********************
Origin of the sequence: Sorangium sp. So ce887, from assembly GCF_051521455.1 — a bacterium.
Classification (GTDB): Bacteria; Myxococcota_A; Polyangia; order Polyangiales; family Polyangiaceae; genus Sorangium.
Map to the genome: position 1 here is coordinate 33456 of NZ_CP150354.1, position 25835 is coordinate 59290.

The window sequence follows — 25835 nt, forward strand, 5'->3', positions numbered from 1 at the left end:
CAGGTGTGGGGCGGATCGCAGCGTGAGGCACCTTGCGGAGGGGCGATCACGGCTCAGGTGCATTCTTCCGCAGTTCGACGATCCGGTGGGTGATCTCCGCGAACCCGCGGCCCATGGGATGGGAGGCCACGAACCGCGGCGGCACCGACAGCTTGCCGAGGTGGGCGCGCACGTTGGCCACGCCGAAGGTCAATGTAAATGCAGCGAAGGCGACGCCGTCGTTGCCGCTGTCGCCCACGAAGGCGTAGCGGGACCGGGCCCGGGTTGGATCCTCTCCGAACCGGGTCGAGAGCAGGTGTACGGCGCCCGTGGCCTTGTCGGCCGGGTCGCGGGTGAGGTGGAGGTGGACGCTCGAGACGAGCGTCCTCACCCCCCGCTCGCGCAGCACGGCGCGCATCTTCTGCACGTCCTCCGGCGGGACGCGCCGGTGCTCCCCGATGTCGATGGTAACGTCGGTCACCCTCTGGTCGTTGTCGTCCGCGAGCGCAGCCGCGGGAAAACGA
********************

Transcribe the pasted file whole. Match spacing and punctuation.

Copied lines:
Origin of the sequence: Sorangium sp. So ce887, from assembly GCF_051521455.1 — a bacterium.
Classification (GTDB): Bacteria; Myxococcota_A; Polyangia; order Polyangiales; family Polyangiaceae; genus Sorangium.
Map to the genome: position 1 here is coordinate 33456 of NZ_CP150354.1, position 25835 is coordinate 59290.

The window sequence follows — 25835 nt, forward strand, 5'->3', positions numbered from 1 at the left end:
CAGGTGTGGGGCGGATCGCAGCGTGAGGCACCTTGCGGAGGGGCGATCACGGCTCAGGTGCATTCTTCCGCAGTTCGACGATCCGGTGGGTGATCTCCGCGAACCCGCGGCCCATGGGATGGGAGGCCACGAACCGCGGCGGCACCGACAGCTTGCCGAGGTGGGCGCGCACGTTGGCCACGCCGAAGGTCAATGTAAATGCAGCGAAGGCGACGCCGTCGTTGCCGCTGTCGCCCACGAAGGCGTAGCGGGACCGGGCCCGGGTTGGATCCTCTCCGAACCGGGTCGAGAGCAGGTGTACGGCGCCCGTGGCCTTGTCGGCCGGGTCGCGGGTGAGGTGGAGGTGGACGCTCGAGACGAGCGTCCTCACCCCCCGCTCGCGCAGCACGGCGCGCATCTTCTGCACGTCCTCCGGCGGGACGCGCCGGTGCTCCCCGATGTCGATGGTAACGTCGGTCACCCTCTGGTCGTTGTCGTCCGCGAGCGCAGCCGCGGGAAAACGA